Robert P. Kahn received his educational training in plant pathology in 1951 at the University of Illinois, Champaign-Urbana. He completed his doctoral degree working on asparagus rust and its causal agent Puccinia asparagi. Between 1952 and 1957, he was a supervisory plant pathologist at the Crops Division, Chemical Corps, U.S. Army, Frederick, Maryland. He investigated the virus infection process and the epidemiology of the rice blast disease. In 1957, he joined Plant Quarantine, Agriculture Research Service, which was transferred in 1970, to become Plant Protection and Quarantine, Animal and Plant Inspection Service (APHIS). He retired in 1985 but continued as a consultant in plant protection and quarantine until 2008, with contracts from APHIS, USAID, FAO, Commonwealth Agricultural Bureau International, and the World Bank. Also under agreements or contracts with APHIS or with other governments and/or grower associations, he completed 26 risk assessments for the export of commodities from other countries to the United States.
Kahn is an outstanding plant pathologist with significant contributions in the areas of regulatory research, biological updating of regulations, professional and public service, and administration. During his career as a regulatory plant pathologist, he published 99 papers and 30 technical reports. His most notable contributions as an author or editor include a three-volume set, Plant Protection and Quarantine, published by CRC Press (Volume I: Biological Concepts; Volume II: Selected Pests and Pathogens of Quarantine Significance; and Volume III: Special Topics). These books have served as monumental reference sources to the field of regulatory plant pathology. In addition, Kahn’s important review on “Exclusion as plant disease control strategy,” published in the Annual Review of Plant Pathology, provided a detailed and comprehensive evaluation of the use of exclusion as a regulatory plant pest control tool. More recently Kahn and S. B. Mathur were editors of another outstanding reference book entitled Containment Facilities and Safeguards for Exotic Plant Pathogens and Pests, published by APS PRESS. Kahn again advanced the field of regulatory plant pathology with the publication of his latest comprehensive reference book.
Kahn was one of the pioneer regulatory plant pathologists to recognize the need to develop methods for pest risk analysis for the export or import of commodities. In 1978, he published a paper outlining a framework and defining terms for pest risk analysis (Kahn, R. P. 1978. A Concept of Pest Risk Analysis. Eur. Mediterr. Plant Prot. Organ. Bull. 9:119-130). Kahn has also received national and international recognition for his accomplishments in the development of international standardized procedures for risk analysis and virus detection as a member of several international working groups for viruses of temperate fruit trees, small fruits, grapevine, legumes, vegetables, and ornamentals.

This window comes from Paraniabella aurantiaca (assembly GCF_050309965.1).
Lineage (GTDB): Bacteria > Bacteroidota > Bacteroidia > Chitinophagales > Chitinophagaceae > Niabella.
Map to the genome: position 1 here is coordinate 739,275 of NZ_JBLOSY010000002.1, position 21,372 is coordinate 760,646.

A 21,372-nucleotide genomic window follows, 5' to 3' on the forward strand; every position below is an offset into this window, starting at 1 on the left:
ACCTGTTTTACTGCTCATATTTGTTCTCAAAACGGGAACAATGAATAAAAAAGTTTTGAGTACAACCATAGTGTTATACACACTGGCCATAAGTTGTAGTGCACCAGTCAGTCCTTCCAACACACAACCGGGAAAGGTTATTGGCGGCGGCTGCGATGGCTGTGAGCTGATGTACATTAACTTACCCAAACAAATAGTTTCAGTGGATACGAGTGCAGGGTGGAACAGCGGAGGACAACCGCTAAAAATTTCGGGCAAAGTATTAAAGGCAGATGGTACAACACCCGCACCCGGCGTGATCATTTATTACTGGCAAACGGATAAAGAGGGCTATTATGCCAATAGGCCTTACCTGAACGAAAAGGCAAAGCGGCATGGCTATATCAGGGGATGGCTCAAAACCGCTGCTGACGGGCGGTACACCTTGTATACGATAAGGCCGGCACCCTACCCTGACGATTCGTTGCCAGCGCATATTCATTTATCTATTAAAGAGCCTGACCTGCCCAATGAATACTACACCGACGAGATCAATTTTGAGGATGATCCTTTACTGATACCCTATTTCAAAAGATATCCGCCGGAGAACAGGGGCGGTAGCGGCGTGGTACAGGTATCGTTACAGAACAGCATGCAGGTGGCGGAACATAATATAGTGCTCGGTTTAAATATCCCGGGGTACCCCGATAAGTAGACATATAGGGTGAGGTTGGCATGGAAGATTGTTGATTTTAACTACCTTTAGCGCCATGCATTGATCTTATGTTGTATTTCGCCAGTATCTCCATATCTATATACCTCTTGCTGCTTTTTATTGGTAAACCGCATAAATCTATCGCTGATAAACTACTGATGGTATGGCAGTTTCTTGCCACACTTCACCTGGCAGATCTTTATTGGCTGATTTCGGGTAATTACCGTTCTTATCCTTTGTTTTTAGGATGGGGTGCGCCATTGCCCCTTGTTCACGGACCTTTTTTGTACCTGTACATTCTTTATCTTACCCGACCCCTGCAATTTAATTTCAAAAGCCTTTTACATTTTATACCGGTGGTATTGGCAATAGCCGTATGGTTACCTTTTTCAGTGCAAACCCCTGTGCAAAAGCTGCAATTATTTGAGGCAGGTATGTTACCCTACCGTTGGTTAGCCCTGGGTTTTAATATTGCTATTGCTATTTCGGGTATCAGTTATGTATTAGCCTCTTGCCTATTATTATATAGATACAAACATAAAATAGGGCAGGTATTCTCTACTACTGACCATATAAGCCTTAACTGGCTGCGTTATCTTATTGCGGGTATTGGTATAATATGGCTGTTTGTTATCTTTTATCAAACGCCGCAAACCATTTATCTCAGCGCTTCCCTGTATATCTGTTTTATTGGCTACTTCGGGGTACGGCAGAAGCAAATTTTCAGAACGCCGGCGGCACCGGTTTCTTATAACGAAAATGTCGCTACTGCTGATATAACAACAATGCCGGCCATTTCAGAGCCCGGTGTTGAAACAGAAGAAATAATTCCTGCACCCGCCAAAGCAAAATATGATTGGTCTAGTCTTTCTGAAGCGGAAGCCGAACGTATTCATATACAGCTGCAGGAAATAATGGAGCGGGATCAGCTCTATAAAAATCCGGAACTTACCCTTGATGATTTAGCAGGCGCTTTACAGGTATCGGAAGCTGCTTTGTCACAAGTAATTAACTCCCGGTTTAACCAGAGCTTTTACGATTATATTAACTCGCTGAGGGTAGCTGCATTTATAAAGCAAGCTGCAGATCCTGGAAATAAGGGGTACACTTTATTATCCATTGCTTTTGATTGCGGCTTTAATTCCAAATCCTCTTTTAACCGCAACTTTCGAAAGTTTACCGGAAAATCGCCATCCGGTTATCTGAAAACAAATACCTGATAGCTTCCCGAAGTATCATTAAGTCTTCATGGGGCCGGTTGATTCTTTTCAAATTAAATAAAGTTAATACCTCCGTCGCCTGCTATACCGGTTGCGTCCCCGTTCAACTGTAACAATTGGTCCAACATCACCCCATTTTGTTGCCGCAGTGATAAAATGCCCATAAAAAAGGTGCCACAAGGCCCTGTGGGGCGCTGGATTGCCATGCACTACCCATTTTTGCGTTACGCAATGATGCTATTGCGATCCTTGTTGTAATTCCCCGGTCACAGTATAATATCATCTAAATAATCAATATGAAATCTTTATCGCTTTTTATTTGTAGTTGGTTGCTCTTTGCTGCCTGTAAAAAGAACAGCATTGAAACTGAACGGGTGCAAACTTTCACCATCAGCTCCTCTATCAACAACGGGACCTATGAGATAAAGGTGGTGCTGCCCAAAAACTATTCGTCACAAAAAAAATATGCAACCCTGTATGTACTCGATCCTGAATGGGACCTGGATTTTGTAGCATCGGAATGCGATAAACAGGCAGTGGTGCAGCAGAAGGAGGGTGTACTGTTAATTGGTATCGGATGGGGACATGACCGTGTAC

In 1957, at the U.S. Plant Introduction Station, Glenn Dale, Maryland. Kahn established the first USDA virus-indexing program, which included serology, for high-risk imported plants that are prohibited to the public under Quarantine 319.37 but are admissible under permit for scientific purposes after passing through quarantine at the Plant Introduction Station. Some of the high-risk plants that must pass through such a quarantine and are subject to virus indexing include Solanum, Prunus, Hibiscus, Datura, and Ipomoea species. Kahn also conducted research on the feasibility of using embryo or meristem tip culture and heat treatment to exclude viruses but allow entry of previously infected valuable plant germplasm.
With the introduction of the virus-indexing program, Kahn was able to improve the disease control strategies available to regulatory plant pathology and also provide an increased level of safeguards and exclude exotic plant pests. Examples include the nepoviruses Eucharis mottle virus and Tomato ringspot virus; the potyvirus Colombian datura virus; Amaryllis viruses; Dioscorea latent virus; and exotic strains of domestic viruses, such as potato viruses A, M, S, X, and Y, in imported germplasm. He detected the tobacco veinal necrosis strain of PVY in imported species of Solanum cardensii and S. andigenum and Potato spindle tuber viroid in imported germplasm. Kahn was awarded the Herbert Medal from the American Plant Life Society in recognition of his research on Amaryllis viruses.
Kahn has made significant contributions in professional and public service areas. He served on many APS committees, such as Seed Pathology (1978), International Cooperation (1978–1979), Regulatory Plant Pathology (chair [1974–1976], member [1965–1970, 1972–1976, 1982–1986]), and Virology (1969–1970), and as chair of the Subcommittee on the American Type Culture Collection (ATCC) for Viruses. As chair, he was instrumental in changing the decentralized and informal system of virus preservation at various university laboratories to a standardized system and centralized location at ATTC, Rockville, Maryland. Kahn was also an APHIS representative to the USDA Recombinant DNA Committee (1982–1985). He was a member of the British Society of Plant Pathology and has served as chair of the Seed Pathology Committee of the North American Plant Protection Organization (1980–1984).
In addition, he served as a scientific advisor to the Inter-African Phytosanitary Commission (1970–1974). Kahn’s contributions to the field of regulatory plant pathology in international standards, international plant protection research, publication of pest risk assessments, service to scientific societies and international plant protection organizations, and publication of his groundbreaking comprehensive books merit recognition of his outstanding accomplishments.
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